The CIA's highbrow operation to dismantle France's intellectual Left

By Gabriel Rockhill

A 1985 Central Intelligence Agency research document now released under the US Freedom of Information Act, shows how agents of the American spy agency closely followed the complex and influential works of the high priests of post-war French intelligentsia such as Michel Foucault, Jacques Lacan and Roland Barthes, while they placed Jean-Paul Sartre under especial surveillance. Their aim was to encourage the divisions among intellectuals of the French Left and to fuel a global cultural war. Political theorist Gabriel Rockhill details and analyses the highbrow operation led by an agency more usually associated with assassinations and the covert manipulation of governments.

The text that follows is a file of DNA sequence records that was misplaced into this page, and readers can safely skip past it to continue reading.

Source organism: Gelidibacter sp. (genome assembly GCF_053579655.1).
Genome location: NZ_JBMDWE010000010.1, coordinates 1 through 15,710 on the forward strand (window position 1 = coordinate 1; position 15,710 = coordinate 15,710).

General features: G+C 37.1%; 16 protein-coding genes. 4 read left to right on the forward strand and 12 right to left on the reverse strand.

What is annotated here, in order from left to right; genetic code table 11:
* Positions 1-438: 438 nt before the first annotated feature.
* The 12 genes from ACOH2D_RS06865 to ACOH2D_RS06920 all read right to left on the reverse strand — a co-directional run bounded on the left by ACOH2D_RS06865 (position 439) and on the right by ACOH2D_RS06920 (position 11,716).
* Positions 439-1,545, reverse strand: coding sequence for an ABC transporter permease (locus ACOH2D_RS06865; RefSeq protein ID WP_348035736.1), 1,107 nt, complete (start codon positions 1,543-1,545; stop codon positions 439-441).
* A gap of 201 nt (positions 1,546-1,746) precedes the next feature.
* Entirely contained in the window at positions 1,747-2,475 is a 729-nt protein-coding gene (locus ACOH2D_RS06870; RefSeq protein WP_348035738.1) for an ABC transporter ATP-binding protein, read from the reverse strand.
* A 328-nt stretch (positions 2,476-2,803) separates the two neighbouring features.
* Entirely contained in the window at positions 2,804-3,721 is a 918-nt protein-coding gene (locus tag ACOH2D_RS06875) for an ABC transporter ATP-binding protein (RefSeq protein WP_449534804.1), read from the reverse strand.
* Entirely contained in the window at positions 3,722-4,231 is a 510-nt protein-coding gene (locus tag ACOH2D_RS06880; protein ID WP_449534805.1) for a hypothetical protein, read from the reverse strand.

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It is often presumed that intellectuals have little or no political power. Perched in a privileged ivory tower, disconnected from the real world, embroiled in meaningless academic debates over specialized minutia, or floating in the abstruse clouds of high-minded theory, intellectuals are frequently portrayed as not only cut off from political reality but as incapable of having any meaningful impact on it. The Central Intelligence Agency thinks otherwise.